The senate committee wants airlines to be made to lodge a safety case with the air-safety regulator before they make a formal decision to ground planes because of the ''potential for widespread repercussions'' for Australia's economy and reputation abroad.

However, Coalition senators on the committee disagreed, saying such a demand on an airline would remove its ''right to run itself''.

Qantas welcomed the committee's rejection of Senator Xenophon's attempts to tighten the laws governing it but has taken exception to its demands for tougher rules over the grounding of aircraft.

''To be required to undergo a time-consuming process of justification and approval prior to taking safety action is unacceptable to Qantas and contrary to basic safety management principles,'' Qantas's head of government relations, Olivia Wirth, said yesterday. ''This is impractical when speed of response is essential to safe operations.''

Qantas and the Transport Workers Union, which represents baggage handlers, also began binding arbitration over a new enterprise agreement before the workplace umpire yesterday. The hearing in front of a full bench of Fair Work is expected to take several weeks.

Qantas settled its long-running dispute with aircraft engineers in December but has been unable to reach an agreement with baggage handlers and long-haul pilots.




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Old 23rd Mar 2012, 12:34
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Arbitration

I can't help thinking that QF knows something about the likely outcome of the AIPA vs QF arbitration that we don't.

When you think about the sequence of events leading up to the grounding it begins to make sense..

Firstly, the company has bleated for years now about how QF international has been 'losing hundreds of millions of dollars' and that Jetstar International is an 'amazing business' that conversely makes hundreds of millions of dollars profit.

Long term QF employees know that this is all baloney of course, but nevertheless it is accepted as 'fact' by what passes for the media in this country, and I suspect that the doctored public accounts will be the centrepiece of the companies 'evidence' when the hearings commence.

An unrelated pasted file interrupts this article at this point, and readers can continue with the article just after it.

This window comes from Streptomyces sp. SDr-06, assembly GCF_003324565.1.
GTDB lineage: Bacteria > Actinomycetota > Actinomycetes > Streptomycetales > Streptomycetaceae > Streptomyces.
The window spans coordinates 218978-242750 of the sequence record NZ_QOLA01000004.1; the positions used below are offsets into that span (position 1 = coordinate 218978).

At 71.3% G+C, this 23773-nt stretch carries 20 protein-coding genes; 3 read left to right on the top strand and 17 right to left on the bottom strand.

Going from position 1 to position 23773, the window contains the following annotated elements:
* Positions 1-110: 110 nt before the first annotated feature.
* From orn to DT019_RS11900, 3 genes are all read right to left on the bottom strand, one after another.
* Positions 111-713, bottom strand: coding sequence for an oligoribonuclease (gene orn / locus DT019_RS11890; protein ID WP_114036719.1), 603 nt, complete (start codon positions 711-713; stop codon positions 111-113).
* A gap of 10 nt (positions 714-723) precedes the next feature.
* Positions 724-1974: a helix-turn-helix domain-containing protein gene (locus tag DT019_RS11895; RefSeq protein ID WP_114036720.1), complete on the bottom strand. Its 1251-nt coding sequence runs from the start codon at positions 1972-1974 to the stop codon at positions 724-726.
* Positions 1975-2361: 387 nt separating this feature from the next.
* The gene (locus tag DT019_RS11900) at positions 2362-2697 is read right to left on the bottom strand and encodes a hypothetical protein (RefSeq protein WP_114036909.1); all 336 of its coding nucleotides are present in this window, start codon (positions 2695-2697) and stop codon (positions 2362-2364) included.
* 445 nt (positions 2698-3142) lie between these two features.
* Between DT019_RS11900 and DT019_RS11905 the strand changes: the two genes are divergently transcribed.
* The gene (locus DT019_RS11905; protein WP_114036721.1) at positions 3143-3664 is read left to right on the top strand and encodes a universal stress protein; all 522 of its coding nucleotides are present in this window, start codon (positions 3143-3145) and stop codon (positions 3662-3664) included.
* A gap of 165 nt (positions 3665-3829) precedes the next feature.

Secondly, it has been clear that from the get go the company has not been negotiating in good faith, or actually in any sort of faith at all. If you listen to one of the AIPA EA negotiators they tell you that one day a contractual item is almost 'agreed' and then the next day the company negotiating team comes back to the table and says 'nah we are not talking about that item anymore - its off the agenda now'.

The whole negotiating sequence has been designed to set up the scenario for the grounding, and now subsequent arbitration. The company (correctly) surmised that the QF pilot group would vote for PIA, and after it did so the die was cast - shades of '89 in a way.

The last piece of the puzzle (and this is the bit that really worries me) is the make up of the FWA full bench. Google 'Freehills' and FWA and see what comes out.

It is also a matter of record that Justice Guidice was the companies lawyer during 1989.

If you look at the companies log of claims at arbitration it effectively wipes out the LH award - particularly the rostering components, which are moved 'off award' into a separate 'rostering manual' which the company alone can control.

I hope I am wrong, but it seems to me the fix might be in, and the company knows it.
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Old 23rd Mar 2012, 20:43
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mohikan, of course it was engineered. Block and stall all parties until they had the trigger and the timing was right re the talking down of Int ops. The engineers got pretty much what they asked for which was not outrageous. Once the eba was signed off the sackings commenced and bases will be closed. Settlement will be similar carnage for flight crew and TWU no doubt.
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Old 23rd Jan 2015, 21:49
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Grounded: How Alan Joyce brought Qantas and the nation to a standstill



January 24, 2015 - 12:30AM
Matt O'Sullivan

Business Reporter









Qantas check-in at Melbourne airport on October 30, 2011. Photo: Joe Armao

Shortly before 5pm, Alan Joyce took a lift with one of his minders down six floors at Qantas headquarters near Sydney Airport. Once out of the lift, they began the short stroll to where journalists and cameras had been corralled for a hastily arranged media conference to hear an announcement they had only been told was big. Before the Qantas chief executive got to the waiting journalists, a text message was sent to Lyell Strambi's mobile. "We are go," it read. With those words, the die had been cast. There would be no turning back.